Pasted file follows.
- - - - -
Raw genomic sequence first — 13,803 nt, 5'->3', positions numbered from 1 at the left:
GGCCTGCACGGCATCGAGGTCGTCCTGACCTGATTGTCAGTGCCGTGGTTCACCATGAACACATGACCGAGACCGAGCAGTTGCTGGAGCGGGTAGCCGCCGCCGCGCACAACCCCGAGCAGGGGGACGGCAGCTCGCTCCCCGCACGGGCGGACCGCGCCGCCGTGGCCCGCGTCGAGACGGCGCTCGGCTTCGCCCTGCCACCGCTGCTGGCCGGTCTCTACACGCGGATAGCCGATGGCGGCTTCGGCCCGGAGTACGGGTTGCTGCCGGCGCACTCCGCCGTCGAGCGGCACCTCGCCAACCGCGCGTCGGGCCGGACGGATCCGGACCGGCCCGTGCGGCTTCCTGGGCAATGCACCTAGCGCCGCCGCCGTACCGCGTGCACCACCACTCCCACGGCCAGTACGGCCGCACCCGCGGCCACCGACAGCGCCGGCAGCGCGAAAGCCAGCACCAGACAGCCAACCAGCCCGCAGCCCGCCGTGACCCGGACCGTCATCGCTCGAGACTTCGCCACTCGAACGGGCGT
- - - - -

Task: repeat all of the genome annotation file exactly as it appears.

Raw genomic sequence first — 13,803 nt, 5'->3', positions numbered from 1 at the left:
GGCCTGCACGGCATCGAGGTCGTCCTGACCTGATTGTCAGTGCCGTGGTTCACCATGAACACATGACCGAGACCGAGCAGTTGCTGGAGCGGGTAGCCGCCGCCGCGCACAACCCCGAGCAGGGGGACGGCAGCTCGCTCCCCGCACGGGCGGACCGCGCCGCCGTGGCCCGCGTCGAGACGGCGCTCGGCTTCGCCCTGCCACCGCTGCTGGCCGGTCTCTACACGCGGATAGCCGATGGCGGCTTCGGCCCGGAGTACGGGTTGCTGCCGGCGCACTCCGCCGTCGAGCGGCACCTCGCCAACCGCGCGTCGGGCCGGACGGATCCGGACCGGCCCGTGCGGCTTCCTGGGCAATGCACCTAGCGCCGCCGCCGTACCGCGTGCACCACCACTCCCACGGCCAGTACGGCCGCACCCGCGGCCACCGACAGCGCCGGCAGCGCGAAAGCCAGCACCAGACAGCCAACCAGCCCGCAGCCCGCCGTGACCCGGACCGTCATCGCTCGAGACTTCGCCACTCGAACGGGCGT